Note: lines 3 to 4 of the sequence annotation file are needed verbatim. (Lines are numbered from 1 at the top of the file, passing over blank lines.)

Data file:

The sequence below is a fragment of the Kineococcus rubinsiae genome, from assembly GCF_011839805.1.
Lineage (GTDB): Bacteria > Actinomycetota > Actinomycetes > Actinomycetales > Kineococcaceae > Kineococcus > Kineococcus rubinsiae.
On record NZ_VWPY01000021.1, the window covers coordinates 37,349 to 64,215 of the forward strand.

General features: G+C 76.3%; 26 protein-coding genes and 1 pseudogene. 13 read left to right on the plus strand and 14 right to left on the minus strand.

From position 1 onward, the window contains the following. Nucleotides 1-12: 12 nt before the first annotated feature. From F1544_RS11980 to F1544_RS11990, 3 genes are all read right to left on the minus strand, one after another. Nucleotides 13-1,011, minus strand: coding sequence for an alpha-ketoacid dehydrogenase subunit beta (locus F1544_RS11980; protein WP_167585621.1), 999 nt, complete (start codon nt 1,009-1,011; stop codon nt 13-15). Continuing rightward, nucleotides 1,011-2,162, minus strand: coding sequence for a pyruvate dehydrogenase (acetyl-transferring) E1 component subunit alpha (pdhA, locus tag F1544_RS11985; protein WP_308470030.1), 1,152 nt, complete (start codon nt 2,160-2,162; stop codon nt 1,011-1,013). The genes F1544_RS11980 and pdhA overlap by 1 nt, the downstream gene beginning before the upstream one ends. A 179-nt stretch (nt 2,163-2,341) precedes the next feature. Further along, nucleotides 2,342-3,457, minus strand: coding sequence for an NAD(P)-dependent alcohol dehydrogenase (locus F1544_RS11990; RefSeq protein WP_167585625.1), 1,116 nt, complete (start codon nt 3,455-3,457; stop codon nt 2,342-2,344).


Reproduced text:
On record NZ_VWPY01000021.1, the window covers coordinates 37,349 to 64,215 of the forward strand.

General features: G+C 76.3%; 26 protein-coding genes and 1 pseudogene. 13 read left to right on the plus strand and 14 right to left on the minus strand.